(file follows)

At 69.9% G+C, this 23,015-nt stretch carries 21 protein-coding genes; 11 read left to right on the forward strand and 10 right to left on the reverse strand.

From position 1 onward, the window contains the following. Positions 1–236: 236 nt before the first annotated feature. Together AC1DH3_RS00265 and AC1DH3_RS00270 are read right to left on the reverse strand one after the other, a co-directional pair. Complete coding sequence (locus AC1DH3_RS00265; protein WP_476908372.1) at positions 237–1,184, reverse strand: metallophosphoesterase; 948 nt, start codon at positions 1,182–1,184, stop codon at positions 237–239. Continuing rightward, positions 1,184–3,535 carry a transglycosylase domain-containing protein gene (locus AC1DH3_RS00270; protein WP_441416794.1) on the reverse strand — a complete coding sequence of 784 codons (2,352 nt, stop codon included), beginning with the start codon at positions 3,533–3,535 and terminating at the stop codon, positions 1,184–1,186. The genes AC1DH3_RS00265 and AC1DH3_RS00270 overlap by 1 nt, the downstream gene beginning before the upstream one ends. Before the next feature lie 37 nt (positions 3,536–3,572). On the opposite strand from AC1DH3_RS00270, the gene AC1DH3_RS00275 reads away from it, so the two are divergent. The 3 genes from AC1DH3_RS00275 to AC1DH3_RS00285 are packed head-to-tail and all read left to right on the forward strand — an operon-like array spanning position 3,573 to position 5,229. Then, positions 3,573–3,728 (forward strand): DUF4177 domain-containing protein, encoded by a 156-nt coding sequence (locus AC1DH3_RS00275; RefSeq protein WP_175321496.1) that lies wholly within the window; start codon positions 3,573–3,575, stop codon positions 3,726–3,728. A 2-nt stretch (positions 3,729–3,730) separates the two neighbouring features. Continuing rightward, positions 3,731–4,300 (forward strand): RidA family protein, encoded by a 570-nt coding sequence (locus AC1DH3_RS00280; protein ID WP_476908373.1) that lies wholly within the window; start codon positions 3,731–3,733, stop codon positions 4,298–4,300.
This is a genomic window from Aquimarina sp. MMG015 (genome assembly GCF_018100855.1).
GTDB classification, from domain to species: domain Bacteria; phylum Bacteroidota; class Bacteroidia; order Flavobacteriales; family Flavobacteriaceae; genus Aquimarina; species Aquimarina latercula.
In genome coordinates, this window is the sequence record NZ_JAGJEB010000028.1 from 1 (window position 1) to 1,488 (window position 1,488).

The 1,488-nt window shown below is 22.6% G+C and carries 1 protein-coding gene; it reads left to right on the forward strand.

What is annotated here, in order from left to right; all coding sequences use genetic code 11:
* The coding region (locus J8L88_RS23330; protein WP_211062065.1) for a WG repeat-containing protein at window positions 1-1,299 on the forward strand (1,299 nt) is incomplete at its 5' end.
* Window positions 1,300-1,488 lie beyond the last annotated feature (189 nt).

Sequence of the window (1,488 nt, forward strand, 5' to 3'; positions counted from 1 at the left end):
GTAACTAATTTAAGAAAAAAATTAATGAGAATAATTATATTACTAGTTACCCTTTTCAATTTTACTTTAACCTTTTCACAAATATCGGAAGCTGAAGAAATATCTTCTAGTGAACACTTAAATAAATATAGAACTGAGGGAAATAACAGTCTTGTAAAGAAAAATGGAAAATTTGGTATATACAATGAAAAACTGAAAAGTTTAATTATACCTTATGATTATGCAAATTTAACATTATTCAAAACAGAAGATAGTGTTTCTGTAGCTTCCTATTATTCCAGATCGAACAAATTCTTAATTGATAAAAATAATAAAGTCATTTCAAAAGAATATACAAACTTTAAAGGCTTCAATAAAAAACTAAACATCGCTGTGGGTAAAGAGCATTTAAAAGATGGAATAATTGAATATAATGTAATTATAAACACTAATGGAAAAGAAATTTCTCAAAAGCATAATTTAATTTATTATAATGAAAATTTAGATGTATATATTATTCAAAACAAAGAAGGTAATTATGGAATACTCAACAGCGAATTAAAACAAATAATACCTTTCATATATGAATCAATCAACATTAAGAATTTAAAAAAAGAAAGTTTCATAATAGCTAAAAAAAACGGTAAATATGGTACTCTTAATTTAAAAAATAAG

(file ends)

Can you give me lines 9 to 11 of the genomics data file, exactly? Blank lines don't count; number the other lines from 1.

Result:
* Window positions 1,300-1,488 lie beyond the last annotated feature (189 nt).

Sequence of the window (1,488 nt, forward strand, 5' to 3'; positions counted from 1 at the left end):
GTAACTAATTTAAGAAAAAAATTAATGAGAATAATTATATTACTAGTTACCCTTTTCAATTTTACTTTAACCTTTTCACAAATATCGGAAGCTGAAGAAATATCTTCTAGTGAACACTTAAATAAATATAGAACTGAGGGAAATAACAGTCTTGTAAAGAAAAATGGAAAATTTGGTATATACAATGAAAAACTGAAAAGTTTAATTATACCTTATGATTATGCAAATTTAACATTATTCAAAACAGAAGATAGTGTTTCTGTAGCTTCCTATTATTCCAGATCGAACAAATTCTTAATTGATAAAAATAATAAAGTCATTTCAAAAGAATATACAAACTTTAAAGGCTTCAATAAAAAACTAAACATCGCTGTGGGTAAAGAGCATTTAAAAGATGGAATAATTGAATATAATGTAATTATAAACACTAATGGAAAAGAAATTTCTCAAAAGCATAATTTAATTTATTATAATGAAAATTTAGATGTATATATTATTCAAAACAAAGAAGGTAATTATGGAATACTCAACAGCGAATTAAAACAAATAATACCTTTCATATATGAATCAATCAACATTAAGAATTTAAAAAAAGAAAGTTTCATAATAGCTAAAAAAAACGGTAAATATGGTACTCTTAATTTAAAAAATAAG